last night martha, gabe and i were just sitting around having drinks and talking about my shark fear.
no big deal.
martha’s other half lives in durban ~south africa, and so they have both been traveling back and forth for visits to see eachother… and she is looking to move there! EEP! exciting, right? clearly i know nothing about SA, so i casually ask,” is there man-eating shark infested waters there?”
martha (and gabe chimes in),” um,….. yeah becky. it’s pretty much a massive shark outlet mall.”
i think i may have fainted after that, until we decided to educate me on the top 10 most shark infested beaches on the globe.
the results and exerpts with terrifying tidbits of sheer and utter chilly willies (via http://www.bootsnall.com/articles/08-10/10-most-shark-infested-beaches-world.html)
Gansbaai, South Africa (aka “Shark Alley”)
A popular holiday resort and fishing town in South Africa, Gansbaai is also the great white shark capital of the world.
In fact, there are so many of the
famed and notoriously frightening great white sharks in the narrow sea channel between Geyser Rock and Dyer Island (known as Shark Alley), that shark cage diving has become a popular tourist attraction here. Many visitors come to Gansbaai just for the sharks.
Kosi Bay, Kwa-Zulu-Natal, South Africa
If you thought great whites were terrifying, think again. Zambezi sharks are not only the most aggressive of all sharks, they also have the ability to swim deep inland by way of lakes and rivers. In fact, not only are these sharks found in plenty in Kosi Bay, they have been spotted swimming as far from the ocean as Ohio up the Mississippi River in the U.S. That’s right, sharks in lakes. And rivers. Makes my skin crawl just thinking about it.
New Smyrna Beach, Florida, USA
Sometimes called the Venice of South America, this seaside town on the Atlantic coast of Brazil has the perfect urban beach with gentle seashore breezes, endless days of sunshine and… Sharks. Lots of them. Since 1992, there have been more than 50 shark attacks, 16 of them fatal, along a 20 kilometer stretch of coast near Recife, Brazil. This makes Recife the most fatal place for shark attacks in the world, where about 1 in every three attacks ends in death. Because of the concentration of the aggressive and dangerous bull sharks here in Brazil, this beach has earned a reputation as the most deadly shark attack spot in the world. Sounds like it might be a better idea to concentrate on your tan here than think about getting in the water.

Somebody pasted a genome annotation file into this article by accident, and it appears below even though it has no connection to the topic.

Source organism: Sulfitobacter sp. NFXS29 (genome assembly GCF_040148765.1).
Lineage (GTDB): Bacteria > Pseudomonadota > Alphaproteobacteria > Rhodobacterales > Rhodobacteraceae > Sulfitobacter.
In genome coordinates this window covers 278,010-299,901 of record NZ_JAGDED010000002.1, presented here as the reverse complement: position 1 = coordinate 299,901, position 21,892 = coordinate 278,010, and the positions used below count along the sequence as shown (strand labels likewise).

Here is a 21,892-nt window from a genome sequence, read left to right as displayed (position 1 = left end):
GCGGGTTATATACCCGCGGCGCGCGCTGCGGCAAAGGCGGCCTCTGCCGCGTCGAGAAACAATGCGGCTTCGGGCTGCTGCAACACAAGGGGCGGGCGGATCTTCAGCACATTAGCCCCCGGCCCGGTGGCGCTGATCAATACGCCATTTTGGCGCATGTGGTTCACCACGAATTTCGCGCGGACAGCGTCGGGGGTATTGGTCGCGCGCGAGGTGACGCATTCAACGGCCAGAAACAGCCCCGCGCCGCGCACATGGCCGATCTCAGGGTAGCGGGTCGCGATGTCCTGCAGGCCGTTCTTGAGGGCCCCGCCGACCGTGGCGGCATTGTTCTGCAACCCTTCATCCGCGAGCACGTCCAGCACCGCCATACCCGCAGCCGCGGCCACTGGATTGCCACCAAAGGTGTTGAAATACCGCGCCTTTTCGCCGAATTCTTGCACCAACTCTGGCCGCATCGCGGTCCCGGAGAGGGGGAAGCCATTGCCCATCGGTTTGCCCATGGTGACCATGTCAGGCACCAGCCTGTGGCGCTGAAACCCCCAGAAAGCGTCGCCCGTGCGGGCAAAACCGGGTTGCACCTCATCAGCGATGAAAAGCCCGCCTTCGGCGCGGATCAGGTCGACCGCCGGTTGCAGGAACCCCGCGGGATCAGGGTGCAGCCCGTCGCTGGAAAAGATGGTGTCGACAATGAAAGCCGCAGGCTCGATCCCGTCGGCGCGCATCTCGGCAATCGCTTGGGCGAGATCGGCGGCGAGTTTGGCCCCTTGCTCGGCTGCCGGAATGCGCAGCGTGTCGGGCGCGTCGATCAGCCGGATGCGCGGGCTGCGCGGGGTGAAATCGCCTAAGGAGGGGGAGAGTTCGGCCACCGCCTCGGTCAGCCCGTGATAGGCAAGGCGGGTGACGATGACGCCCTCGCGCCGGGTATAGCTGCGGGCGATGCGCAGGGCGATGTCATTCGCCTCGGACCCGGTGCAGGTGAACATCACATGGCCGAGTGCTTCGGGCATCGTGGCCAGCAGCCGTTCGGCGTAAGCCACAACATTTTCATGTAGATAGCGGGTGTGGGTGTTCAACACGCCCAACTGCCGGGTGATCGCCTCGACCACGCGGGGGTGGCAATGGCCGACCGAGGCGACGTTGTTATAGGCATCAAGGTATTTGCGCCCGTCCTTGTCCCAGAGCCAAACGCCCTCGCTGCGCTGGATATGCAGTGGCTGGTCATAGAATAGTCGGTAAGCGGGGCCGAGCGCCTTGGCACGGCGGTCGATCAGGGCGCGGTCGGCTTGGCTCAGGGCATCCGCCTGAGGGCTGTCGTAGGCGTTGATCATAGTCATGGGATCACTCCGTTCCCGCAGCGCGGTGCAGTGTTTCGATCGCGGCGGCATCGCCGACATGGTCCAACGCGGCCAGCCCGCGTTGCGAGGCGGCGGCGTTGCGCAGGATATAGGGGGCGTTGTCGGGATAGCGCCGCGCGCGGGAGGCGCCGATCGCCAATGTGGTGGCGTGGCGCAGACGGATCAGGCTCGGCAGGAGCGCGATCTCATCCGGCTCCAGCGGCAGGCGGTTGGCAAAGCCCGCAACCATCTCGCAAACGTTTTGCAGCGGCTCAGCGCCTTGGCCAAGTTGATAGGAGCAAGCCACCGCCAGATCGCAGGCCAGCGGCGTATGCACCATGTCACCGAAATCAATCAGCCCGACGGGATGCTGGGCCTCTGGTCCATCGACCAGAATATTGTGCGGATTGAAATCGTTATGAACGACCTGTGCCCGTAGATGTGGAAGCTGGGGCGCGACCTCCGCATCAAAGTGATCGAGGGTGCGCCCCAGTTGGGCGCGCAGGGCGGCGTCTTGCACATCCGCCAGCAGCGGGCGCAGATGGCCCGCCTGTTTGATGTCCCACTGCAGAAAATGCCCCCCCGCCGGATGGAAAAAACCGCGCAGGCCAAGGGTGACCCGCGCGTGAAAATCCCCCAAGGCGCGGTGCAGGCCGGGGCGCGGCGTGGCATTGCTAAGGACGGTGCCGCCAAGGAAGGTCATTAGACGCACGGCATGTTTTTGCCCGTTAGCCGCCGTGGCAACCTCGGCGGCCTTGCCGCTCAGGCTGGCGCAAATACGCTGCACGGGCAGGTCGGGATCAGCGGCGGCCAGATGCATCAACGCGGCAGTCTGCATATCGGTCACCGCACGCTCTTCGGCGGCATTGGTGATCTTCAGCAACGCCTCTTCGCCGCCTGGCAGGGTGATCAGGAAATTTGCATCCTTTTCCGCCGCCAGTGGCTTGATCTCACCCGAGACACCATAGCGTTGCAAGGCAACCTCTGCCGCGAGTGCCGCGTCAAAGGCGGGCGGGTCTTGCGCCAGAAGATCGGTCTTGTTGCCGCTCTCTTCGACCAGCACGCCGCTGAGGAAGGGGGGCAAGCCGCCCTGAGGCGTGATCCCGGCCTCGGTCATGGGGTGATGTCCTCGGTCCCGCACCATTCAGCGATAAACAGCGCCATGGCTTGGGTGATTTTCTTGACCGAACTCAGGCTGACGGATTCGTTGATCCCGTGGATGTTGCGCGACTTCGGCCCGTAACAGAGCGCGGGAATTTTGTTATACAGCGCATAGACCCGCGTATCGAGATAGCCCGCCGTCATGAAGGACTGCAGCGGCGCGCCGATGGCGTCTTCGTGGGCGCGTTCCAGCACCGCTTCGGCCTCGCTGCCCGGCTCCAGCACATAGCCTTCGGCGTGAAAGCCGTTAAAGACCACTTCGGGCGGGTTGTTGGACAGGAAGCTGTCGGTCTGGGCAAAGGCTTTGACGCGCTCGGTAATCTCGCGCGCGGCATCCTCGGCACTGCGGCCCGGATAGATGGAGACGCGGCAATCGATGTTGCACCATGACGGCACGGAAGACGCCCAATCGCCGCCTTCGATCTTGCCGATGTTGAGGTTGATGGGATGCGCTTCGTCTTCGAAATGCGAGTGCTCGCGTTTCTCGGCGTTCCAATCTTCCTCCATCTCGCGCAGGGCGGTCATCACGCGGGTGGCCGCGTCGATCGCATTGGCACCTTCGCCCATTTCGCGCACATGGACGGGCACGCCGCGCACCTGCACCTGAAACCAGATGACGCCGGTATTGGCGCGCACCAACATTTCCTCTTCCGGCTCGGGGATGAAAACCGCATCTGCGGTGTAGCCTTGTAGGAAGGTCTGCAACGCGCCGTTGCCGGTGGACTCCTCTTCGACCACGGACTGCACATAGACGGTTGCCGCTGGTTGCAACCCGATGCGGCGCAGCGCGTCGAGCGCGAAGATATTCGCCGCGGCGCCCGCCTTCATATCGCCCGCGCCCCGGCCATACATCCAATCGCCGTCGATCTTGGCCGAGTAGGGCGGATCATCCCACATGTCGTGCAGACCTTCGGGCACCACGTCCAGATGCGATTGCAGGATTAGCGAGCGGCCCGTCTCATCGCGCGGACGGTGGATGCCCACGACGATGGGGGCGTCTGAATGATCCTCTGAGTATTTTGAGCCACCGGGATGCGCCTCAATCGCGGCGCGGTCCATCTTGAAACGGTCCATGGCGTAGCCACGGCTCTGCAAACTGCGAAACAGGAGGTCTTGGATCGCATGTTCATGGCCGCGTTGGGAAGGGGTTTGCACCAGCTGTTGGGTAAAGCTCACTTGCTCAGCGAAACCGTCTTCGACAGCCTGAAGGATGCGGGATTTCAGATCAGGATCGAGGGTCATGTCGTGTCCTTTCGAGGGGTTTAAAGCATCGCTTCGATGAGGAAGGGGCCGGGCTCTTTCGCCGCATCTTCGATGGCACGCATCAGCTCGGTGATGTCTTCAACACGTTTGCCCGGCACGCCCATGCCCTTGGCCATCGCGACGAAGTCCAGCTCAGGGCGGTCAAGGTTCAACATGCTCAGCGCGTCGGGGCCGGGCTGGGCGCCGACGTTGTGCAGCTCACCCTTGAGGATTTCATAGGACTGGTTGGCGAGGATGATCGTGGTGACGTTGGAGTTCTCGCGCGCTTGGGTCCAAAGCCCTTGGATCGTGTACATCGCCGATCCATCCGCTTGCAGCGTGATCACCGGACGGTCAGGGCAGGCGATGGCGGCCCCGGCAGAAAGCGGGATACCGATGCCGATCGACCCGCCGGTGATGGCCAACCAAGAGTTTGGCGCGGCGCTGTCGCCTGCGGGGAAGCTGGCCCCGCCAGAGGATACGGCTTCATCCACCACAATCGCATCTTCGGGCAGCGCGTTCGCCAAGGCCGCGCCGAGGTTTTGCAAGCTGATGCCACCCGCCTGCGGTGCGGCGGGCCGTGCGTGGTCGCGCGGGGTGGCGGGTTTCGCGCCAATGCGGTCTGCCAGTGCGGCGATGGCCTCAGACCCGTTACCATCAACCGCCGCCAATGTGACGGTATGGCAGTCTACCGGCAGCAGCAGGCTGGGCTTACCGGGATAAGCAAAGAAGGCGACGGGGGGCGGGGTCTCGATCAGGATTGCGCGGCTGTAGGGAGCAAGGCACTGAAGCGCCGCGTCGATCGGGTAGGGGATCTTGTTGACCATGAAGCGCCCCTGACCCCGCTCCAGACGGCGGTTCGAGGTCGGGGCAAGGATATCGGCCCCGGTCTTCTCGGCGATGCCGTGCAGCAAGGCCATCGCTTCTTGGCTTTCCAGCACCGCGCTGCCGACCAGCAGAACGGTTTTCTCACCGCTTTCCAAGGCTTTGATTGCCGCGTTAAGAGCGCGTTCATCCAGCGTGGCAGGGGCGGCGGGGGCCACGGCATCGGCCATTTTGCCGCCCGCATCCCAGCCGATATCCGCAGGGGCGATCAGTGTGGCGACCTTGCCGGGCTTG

Lake Nicaragua, Nicaragua
Bondi Beach, New South Wales, Australia
West End, Grand Bahamas
Umhlanga Rocks, South Africa
Located along the shores of the Indian Ocean not far from bull shark-infested Kosi Bay, this picturesque and popular seaside resort town has one of the most beautiful coastlines in the world. However, these stretches of beautiful beaches are also home to lots of sharks. Aggressive, huge and terrifying great white and bull sharks to be exact. Swimmers here are somewhat protected by a string of fishing nets that keep sharks out, which were installed in 1957 after five swimmers were killed by sharks in just 100 days.
Today, the town is home to the Natal Shark Board, which is a combination museum, headquarters and laboratory studying sharks in the region. In fact, there are so many sharks off this coastline that scientists in Umhlanga have patented a device to be worn by surfers and divers called a Protective Oceanic Device (POD), which supposedly repels sharks and prevents them from attacking. The device works by enveloping the wearer in a 120 volt electrical field, repelling any nearby sharks.
ok. let’s take a recap.
3 out of 10 beaches are where martha is moving, and 1 is in my man’s country.
SICK-A-TATION! i will never sleep again.
martha,… THINK ABOUT IT!!!!!!!!!!!!